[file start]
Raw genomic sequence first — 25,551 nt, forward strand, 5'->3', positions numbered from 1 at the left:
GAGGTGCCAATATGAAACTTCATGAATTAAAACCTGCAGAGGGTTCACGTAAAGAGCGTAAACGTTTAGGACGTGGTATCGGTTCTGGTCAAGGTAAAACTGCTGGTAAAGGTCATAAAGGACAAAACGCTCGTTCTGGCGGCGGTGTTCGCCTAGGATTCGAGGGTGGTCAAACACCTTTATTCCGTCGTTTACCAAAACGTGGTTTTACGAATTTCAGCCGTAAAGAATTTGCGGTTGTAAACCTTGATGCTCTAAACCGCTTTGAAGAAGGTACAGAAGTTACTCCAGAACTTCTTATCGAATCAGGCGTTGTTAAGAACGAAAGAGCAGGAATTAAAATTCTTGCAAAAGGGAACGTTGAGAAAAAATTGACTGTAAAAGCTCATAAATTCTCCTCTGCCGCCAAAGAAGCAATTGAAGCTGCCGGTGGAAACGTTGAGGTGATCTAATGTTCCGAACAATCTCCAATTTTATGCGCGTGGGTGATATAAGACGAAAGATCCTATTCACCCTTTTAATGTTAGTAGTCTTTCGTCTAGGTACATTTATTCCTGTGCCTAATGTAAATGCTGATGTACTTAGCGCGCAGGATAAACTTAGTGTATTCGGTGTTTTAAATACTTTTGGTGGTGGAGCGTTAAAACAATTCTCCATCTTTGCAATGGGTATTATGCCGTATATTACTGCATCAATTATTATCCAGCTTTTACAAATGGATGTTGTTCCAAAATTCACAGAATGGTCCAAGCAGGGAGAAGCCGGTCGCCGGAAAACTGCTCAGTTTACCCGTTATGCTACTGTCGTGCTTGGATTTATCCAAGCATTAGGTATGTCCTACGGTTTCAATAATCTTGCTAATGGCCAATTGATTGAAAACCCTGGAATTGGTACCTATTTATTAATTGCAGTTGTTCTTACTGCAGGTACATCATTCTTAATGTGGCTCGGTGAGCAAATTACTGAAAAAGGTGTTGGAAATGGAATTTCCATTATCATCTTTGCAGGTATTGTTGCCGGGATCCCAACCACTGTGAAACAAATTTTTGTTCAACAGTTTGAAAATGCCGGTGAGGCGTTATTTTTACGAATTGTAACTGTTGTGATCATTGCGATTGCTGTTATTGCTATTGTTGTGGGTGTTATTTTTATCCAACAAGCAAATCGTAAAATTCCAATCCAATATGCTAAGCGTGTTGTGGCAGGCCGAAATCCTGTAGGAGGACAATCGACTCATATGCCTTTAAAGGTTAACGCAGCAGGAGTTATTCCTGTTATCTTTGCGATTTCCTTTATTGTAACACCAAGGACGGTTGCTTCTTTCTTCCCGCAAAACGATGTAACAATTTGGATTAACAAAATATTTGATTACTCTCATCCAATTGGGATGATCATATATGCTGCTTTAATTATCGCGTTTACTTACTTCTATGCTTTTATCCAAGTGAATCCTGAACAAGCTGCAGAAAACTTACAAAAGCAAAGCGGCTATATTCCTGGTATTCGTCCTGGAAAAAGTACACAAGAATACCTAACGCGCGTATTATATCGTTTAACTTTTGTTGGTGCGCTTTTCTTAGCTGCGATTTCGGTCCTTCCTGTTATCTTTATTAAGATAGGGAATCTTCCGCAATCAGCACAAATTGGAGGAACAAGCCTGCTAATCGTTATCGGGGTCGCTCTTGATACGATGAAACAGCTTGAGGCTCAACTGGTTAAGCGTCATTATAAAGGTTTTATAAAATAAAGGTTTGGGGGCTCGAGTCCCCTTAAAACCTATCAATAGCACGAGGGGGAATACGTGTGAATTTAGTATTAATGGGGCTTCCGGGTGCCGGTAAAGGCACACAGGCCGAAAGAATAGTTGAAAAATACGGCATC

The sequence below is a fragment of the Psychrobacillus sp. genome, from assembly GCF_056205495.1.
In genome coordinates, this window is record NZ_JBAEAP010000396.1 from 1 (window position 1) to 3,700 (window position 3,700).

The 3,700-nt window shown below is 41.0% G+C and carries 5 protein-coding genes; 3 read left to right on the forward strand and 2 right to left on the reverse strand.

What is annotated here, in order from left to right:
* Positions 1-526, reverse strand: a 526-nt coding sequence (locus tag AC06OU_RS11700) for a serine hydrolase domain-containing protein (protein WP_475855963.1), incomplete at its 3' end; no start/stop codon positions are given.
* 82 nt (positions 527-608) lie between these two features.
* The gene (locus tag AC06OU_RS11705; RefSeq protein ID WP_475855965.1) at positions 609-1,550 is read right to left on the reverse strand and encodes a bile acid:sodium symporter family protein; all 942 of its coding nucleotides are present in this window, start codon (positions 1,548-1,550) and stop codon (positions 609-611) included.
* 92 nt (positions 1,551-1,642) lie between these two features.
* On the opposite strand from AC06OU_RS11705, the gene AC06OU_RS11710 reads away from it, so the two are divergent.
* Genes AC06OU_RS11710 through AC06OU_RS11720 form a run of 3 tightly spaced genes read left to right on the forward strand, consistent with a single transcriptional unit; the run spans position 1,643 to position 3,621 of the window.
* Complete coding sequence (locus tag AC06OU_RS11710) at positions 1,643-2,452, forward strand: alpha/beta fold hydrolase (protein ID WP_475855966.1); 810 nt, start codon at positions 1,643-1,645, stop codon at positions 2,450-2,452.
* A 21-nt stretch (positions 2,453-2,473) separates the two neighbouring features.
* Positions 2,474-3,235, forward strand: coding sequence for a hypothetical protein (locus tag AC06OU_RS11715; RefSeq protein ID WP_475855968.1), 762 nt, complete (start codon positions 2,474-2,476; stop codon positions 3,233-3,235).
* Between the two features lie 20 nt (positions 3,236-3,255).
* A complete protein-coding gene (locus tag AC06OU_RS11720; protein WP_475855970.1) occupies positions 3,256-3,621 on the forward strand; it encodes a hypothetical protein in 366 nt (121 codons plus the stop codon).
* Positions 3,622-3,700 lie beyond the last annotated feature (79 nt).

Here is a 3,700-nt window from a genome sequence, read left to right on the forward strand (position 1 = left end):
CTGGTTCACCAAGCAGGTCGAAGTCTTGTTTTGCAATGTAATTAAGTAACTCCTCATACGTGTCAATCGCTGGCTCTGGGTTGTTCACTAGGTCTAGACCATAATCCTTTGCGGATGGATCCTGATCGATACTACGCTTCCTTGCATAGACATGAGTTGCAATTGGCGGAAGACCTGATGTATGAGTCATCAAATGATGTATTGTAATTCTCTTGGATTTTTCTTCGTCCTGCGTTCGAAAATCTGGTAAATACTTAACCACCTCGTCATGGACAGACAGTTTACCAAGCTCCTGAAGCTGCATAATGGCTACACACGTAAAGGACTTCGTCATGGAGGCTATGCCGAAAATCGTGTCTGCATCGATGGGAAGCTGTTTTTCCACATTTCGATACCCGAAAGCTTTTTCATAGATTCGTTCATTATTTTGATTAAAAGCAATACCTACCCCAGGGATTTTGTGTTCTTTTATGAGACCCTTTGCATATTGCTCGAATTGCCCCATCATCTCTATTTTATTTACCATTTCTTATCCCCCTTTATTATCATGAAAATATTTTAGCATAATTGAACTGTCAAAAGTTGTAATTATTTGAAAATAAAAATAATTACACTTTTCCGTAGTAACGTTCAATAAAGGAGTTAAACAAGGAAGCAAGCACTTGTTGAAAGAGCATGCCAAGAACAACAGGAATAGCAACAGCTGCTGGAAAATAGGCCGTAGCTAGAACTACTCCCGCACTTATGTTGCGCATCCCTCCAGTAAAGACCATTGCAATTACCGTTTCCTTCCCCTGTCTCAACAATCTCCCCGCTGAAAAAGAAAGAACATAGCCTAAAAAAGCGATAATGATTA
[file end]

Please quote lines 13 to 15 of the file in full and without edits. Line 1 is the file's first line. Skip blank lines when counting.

* Complete coding sequence (locus tag AC06OU_RS11710) at positions 1,643-2,452, forward strand: alpha/beta fold hydrolase (protein ID WP_475855966.1); 810 nt, start codon at positions 1,643-1,645, stop codon at positions 2,450-2,452.
* A 21-nt stretch (positions 2,453-2,473) separates the two neighbouring features.
* Positions 2,474-3,235, forward strand: coding sequence for a hypothetical protein (locus tag AC06OU_RS11715; RefSeq protein ID WP_475855968.1), 762 nt, complete (start codon positions 2,474-2,476; stop codon positions 3,233-3,235).